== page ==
Senate Minority Leader Aquilino Pimentel III
Senate Minority Leader Aquilino Pimentel III said he would file a petition before the Supreme Court this week to challenge as unconstitutional the additional P450 billion in unprogrammed funds in the 2024 national budget.
“The target is this week, but of course, it depends on the lawyers’ readiness,” Pimentel said about the timing of his petition.
He also said he has been talking to a member of the House of Representatives who wants to join him in filing a case
Earlier, Albay Rep. Edcel Lagman said he agreed with Pimentel on the “fatal defects” brought about by the unprogrammed funds, but the senator said it wasn’t Lagman he was talking to.
Pimentel said the budget ran afoul of the Constitution on two counts. The first, he said, is that there should be no expenditures from public coffers without an appropriation made by law.
The other provision is that Congress cannot increase the appropriation set by the President.
“Of course, we will include additional arguments to include the presidential certification of urgency,” Pimentel said, complaining that the final budget could not be scrutinized because it is thousands of pages long.
He recalled that this is the third year in a row that unprogrammed funds have been abused.
For 2022, he said Congress added P100 billion to the national budget, which was more than the President’s proposal.
For 2023, he said that close to P300 billion was added to the unprogrammed funds.
“If we do not stop this practice, this would really be abused. The practice will be abused. What is worse, the practice is unconstitutional. So, let’s nip it in the bud,” he said.
He said if there are funds available and important expenditures, it would be better to request for a supplemental budget.
Former senator Panfilo Lacson said if the Supreme Court does not clarify the issue, nothing can prevent Congress from adding P1 trillion or even more in the succeeding budget deliberations.
As a result, the country would borrow more to fund the excess in unprogrammed funds under the National Expenditure Program.
He said this was a bad precedent.
Albay Rep. Joey Sarte Salceda, chairman of the House committee of ways and means, said anyone can file any question against any law before the Supreme Court, and this applies even to the General Appropriations Act.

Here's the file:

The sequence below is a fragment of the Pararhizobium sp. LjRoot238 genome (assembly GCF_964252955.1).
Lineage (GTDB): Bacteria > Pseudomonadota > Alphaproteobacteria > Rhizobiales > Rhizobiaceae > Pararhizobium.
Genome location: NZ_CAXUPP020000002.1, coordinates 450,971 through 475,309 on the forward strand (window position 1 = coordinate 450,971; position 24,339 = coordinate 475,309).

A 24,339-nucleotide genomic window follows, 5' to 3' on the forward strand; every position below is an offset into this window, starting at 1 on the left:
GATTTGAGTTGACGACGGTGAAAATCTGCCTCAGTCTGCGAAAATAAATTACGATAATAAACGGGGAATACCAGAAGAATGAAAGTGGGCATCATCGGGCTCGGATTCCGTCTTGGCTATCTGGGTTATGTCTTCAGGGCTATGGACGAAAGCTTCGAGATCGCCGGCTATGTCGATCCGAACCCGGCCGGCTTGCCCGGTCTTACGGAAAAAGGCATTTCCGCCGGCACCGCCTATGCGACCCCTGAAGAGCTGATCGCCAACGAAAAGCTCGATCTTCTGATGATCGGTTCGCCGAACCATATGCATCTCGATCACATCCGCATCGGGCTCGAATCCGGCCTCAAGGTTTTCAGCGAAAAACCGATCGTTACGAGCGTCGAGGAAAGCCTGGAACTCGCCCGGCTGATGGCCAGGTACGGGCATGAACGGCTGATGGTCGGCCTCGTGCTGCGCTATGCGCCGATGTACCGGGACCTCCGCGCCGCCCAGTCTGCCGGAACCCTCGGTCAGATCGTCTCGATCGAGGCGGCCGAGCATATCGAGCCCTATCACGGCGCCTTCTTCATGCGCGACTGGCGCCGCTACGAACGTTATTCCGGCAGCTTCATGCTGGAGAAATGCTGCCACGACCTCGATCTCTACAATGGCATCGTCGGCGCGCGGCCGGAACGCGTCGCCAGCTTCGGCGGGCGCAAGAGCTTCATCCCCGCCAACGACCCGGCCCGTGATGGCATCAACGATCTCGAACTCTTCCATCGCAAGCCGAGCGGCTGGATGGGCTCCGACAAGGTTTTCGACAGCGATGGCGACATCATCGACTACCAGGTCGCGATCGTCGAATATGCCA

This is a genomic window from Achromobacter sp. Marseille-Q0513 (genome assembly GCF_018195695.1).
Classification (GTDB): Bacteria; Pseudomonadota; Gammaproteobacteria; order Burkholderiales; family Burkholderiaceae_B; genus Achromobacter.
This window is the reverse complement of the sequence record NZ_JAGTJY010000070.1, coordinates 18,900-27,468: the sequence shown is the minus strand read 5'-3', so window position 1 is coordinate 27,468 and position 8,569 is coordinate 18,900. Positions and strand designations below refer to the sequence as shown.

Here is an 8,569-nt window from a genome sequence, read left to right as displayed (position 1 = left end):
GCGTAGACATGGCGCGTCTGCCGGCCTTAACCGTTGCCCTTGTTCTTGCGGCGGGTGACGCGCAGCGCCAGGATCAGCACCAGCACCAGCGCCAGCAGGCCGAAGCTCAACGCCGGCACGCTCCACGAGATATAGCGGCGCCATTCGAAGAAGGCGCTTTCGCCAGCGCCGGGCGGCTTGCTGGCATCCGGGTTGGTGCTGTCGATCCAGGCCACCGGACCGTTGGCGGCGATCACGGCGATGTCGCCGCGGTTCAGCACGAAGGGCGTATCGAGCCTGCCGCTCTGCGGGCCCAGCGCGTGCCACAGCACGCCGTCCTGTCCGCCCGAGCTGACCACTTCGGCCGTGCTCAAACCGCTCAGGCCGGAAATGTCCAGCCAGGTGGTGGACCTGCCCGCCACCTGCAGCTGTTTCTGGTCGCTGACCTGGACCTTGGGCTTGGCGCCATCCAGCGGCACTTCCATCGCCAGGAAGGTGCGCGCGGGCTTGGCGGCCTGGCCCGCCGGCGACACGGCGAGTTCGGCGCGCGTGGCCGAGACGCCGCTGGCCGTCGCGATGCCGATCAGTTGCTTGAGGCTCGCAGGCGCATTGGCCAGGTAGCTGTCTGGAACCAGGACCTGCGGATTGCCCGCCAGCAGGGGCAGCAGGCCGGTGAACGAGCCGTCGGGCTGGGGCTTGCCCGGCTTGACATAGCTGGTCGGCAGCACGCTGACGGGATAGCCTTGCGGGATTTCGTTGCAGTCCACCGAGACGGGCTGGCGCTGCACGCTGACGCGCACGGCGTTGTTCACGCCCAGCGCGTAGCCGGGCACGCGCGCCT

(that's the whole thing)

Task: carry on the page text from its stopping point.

But Salceda defended the 2024 budget, saying Congress can increase unprogrammed funds.
He said the question of whether or not unprogrammed funds were covered by the constitutional prohibition on increasing appropriations recommended by the President had been discussed in Congress, and that the Department of Budget and Management had guided lawmakers on this account.
“This question was discussed in Congress, and we took the effort, during budget deliberations, to seek guidance from both the Executive through the DBM and the records of the Constitutional Commission,” Salceda said.
Salceda said the DBM wrote his office to clarify that unprogrammed appropriations were not part of the fiscal program.
“As such, only the programmed appropriations are subject to the Article VI, Section 25 (1) of the Constitution, or the prohibition against increasing appropriations recommended by the President,” Salceda said.
“In short, the DBM said Congress can increase the unprogrammed appropriations as proposed,” he added.
But ultimately, the Supreme Court will decide the issue, he said.
“Once a case is filed in the Supreme Court, the Court will decide on the matter,” Salceda said.
“I expect it to decide as it has always done so: with the maximum liberality and presumption of regularity granted to Congress in the exercise of its exclusive powers,” he added.
In a statement issued Wednesday, the DBM said unprogrammed appropriations are outside the approved national budget for 2024 and would only be used to address unexpected expenses and priority projects.
“Allow us to emphasize that unprogrammed appropriations are standby appropriations, outside the approved government fiscal program, which serve as an important tool for the government to address unforeseen expenditures and prioritize essential programs and projects,” DBM said in its statement.
“It is not included in the P5.7676 trillion FY 2024 National Budget by Appropriation Source, given that it refers to standby appropriations that are also proposed for legislation and to be authorized by Congress,” it added.
The DBM issued the statement in response to Pimentel’s challenge.
It also clarified that the unprogrammed appropriations would not be automatically allocated unless several funding conditions were met.
If unprogrammed funds are to be used, government agencies must submit the required documentation before accessing the standby funds, it said.
Earlier, Lagman, president of the opposition Liberal Party, said the 2024 GAA must be challenged at the Supreme Court.
“A constitutional challenge before the [SC] is in order to cleanse the GAA of a fatal defect and give guidance to the Congress and the President in the future budget seasons,” Lagman said in a statement.
President Marcos signed the 2024 national budget on Dec. 20, 2023.
Lagman said the 2024 GAA, which took effect on Monday, Jan. 1 “suffers a constitutional infirmity insofar as the bicameral conference committee inserted P449.5 billion in excess of the unprogrammed appropriations of P281.9 billion recommended by the President in the national budget or the National Expenditure Program (NEP).”